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Ukraine Crisis

Tanker rates rocket on Ukraine conflict, outlook uncertain

Photo: Marcus Hand tankersunrise.jpg
Tanker at anchorage in Singapore
Tanker rates on certain routes responded almost immediately to Russia’s three-pronged attack on Ukraine last Thursday. Freight rates for tankers set to load in both Baltic and Black Sea ports rocketed, with Baltic rates spiralling 240% within hours.

In its weekly market report, London-based shipbroker, Gibson, noted that the failure so far to sanction Russian energy exports does not mean that tanker trade will not be impacted. Many large companies, particularly those which are public, will not want to be seen supporting the Russian economy, the firm said, noting however that freight premiums and crude oil discounts will ensure that trade continues. Urals crude was trading at an $11 discount to dated Brent, Gibson noted.

Brokers Poten & Partners noted that shipowners were reluctant to charter vessels to buyers of Russian crude. Although rates spiked from the Baltic and the Black Sea there were also very few transactions done.

At least three commercial vessels – two bulkers and a bunker tanker - have been hit in the conflict, and the Ukraine government reports two further vessels taken by the Russian Navy.

“Until hostilities are reduced, many shipowners will likely avoid this area, through which Russia exported on average 1.7m barrels per day of crude oil in 2021. On the other hand, high enough tanker rates and discounted prices for Russian crude will create a powerful motivation for some brave charterer and owner to take a chance and pick up a cargo,” Poten commented.

China is the largest buyer of Russian crude exported by pipeline and ship, while Europe as a whole is the largest buyer of Russian crude exports overall. Refiners across the European continent are now likely to increase liftings from a range of other sources, including the Americas, Mediterranean, North Sea, West Africa, and Middle East, Gibson predicted. This is likely to boost tonne-mile demand over the short- to medium-term and could help to lift tanker earnings from a prolonged period of rock-bottom rates.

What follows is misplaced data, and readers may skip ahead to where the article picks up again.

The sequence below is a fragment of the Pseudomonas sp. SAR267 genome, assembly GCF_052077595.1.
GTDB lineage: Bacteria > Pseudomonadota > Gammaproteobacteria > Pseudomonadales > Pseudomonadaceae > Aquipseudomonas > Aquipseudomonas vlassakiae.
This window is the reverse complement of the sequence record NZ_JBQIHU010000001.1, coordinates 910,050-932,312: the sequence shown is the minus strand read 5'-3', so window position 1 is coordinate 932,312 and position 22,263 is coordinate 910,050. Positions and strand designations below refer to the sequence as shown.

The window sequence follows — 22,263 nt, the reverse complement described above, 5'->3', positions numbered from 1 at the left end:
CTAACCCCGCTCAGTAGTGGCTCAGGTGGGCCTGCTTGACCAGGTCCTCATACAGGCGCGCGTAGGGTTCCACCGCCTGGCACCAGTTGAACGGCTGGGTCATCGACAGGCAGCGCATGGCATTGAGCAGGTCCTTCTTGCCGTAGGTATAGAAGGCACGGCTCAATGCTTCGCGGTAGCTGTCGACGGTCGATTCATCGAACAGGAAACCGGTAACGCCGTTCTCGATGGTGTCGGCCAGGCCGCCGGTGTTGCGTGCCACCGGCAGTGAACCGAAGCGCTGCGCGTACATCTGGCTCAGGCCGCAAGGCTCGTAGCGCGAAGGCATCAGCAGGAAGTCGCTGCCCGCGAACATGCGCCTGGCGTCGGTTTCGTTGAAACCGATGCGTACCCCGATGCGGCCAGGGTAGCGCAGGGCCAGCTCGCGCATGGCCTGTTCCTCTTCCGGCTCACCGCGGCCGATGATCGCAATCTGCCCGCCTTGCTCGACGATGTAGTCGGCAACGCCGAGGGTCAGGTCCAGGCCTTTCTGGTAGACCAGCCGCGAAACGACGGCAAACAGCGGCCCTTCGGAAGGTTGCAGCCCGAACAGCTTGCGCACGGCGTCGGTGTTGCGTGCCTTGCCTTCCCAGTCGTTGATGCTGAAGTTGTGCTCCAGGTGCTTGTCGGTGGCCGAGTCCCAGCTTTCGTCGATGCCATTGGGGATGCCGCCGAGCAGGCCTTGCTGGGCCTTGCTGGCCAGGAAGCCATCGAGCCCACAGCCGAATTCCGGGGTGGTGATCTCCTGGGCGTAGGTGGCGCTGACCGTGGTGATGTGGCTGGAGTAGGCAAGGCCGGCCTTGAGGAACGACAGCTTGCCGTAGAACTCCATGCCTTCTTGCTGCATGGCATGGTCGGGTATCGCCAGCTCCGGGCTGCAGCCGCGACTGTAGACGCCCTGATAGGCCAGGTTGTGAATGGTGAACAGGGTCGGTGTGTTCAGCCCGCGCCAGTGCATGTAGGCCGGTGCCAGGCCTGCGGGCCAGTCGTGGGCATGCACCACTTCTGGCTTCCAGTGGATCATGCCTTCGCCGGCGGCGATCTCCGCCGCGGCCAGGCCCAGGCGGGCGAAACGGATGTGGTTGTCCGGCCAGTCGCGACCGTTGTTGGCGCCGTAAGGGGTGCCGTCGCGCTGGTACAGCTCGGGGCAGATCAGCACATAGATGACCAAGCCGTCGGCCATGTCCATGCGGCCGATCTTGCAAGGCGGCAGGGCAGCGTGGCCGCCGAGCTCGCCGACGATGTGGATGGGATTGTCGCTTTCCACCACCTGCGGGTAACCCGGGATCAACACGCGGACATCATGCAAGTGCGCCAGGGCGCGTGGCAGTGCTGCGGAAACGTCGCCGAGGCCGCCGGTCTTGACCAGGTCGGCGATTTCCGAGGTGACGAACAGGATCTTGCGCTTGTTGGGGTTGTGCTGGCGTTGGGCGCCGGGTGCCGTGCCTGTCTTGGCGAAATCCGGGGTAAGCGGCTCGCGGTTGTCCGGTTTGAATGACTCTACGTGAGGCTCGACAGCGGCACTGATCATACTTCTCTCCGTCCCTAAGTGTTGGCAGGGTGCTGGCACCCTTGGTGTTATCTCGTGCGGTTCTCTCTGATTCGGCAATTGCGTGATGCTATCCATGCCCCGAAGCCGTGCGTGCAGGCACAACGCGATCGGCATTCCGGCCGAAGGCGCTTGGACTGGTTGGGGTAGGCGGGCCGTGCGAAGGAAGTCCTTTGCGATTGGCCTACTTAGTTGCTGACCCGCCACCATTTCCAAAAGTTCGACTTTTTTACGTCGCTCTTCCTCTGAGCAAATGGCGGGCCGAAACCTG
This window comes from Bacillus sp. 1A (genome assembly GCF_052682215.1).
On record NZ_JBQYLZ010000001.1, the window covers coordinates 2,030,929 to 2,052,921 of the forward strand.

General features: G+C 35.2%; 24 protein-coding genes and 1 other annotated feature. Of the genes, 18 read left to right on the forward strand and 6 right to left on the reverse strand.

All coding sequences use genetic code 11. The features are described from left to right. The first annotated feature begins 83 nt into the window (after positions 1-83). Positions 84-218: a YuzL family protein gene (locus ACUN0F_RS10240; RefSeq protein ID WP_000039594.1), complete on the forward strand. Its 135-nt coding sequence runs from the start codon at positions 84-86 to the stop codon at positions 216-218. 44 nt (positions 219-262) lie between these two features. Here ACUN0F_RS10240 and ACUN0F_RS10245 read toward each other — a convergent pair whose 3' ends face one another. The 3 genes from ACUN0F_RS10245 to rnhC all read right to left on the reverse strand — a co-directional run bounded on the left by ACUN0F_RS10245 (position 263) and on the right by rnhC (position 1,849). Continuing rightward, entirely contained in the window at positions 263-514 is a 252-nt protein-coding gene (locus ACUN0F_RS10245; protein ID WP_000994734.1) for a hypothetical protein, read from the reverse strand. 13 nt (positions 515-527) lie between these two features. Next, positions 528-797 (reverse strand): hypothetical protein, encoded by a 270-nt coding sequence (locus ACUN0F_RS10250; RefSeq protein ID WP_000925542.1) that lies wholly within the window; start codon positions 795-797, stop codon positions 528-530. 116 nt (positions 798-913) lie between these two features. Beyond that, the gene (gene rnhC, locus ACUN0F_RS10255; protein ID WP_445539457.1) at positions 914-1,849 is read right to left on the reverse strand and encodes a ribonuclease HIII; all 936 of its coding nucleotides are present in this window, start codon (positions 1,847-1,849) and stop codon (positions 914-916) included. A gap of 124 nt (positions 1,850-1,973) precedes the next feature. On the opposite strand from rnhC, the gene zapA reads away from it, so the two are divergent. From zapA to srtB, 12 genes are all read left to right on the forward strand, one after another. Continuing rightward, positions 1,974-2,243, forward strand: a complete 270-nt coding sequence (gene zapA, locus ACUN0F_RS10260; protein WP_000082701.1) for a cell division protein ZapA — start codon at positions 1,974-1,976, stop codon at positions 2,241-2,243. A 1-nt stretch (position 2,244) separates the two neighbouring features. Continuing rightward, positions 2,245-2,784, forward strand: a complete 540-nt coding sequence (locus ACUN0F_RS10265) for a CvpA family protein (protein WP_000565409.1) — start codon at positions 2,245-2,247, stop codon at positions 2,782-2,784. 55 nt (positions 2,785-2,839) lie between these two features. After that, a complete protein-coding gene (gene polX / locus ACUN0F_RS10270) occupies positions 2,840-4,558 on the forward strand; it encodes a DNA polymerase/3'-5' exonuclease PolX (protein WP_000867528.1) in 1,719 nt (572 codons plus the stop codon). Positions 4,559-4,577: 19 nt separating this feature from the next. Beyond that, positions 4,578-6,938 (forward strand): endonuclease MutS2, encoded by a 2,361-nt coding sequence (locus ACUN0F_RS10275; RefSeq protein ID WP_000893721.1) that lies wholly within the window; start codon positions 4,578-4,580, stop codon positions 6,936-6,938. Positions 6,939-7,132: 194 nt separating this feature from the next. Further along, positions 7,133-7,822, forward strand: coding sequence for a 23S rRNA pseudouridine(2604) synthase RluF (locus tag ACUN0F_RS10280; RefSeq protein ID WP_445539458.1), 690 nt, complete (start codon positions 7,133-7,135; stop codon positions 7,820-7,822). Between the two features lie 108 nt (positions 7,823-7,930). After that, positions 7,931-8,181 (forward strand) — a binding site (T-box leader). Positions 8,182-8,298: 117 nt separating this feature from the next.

The outcome of OPEC’s 2 March meeting will be anxiously awaited. Cartel members will certainly come under pressure from Western nations to raise output, but Russia’s seat at the OPEC+ table complicates matters. Gibson suggested that IEA members may consider releasing government-controlled stocks to ease prices, although this would be unlikely to have a major impact.

Meanwhile, although Russia’s oil and gas exports have not been included in sanctions, news came on Sunday that some Russian banks are to be excluded within the next few days from Swift, the Society for Worldwide Interbank Financial Telecommunication, a global inter-bank communications system underpinning international bank transfers. According to Ursula von der Leyen, president of the European Commission, the measures will prevent Russia from “using its war chest”.

Anti-Russian sentiment was hardening by the hour, demonstrated by a dramatic change in strategy by  Germany. Coming on Saturday, a few hours before the Swift announcement, Germany pledged to provide rocket-propelled grenades, armoured personnel carriers, and fuel to Ukraine, reversing a previously declared policy of not providing military assistance.

Olaf Scholz, German Chancellor, declared: “The Russian invasion of Ukraine marks a turning point. It threatens our entire post-war order. In this situation, it is our duty to do our utmost to support Ukraine in defending itself against Vladimir Putin’s invading army. Germany stands closely by Ukraine’s side.”

“The Russian invasion of Ukraine marks a turning point,” German Chancellor Olaf Scholz said in a statement. “It threatens our entire post-war order. In this situation, it is our duty to do our utmost to support Ukraine in defending itself against Vladimir Putin’s invading army. Germany stands closely by Ukraine’s side.”

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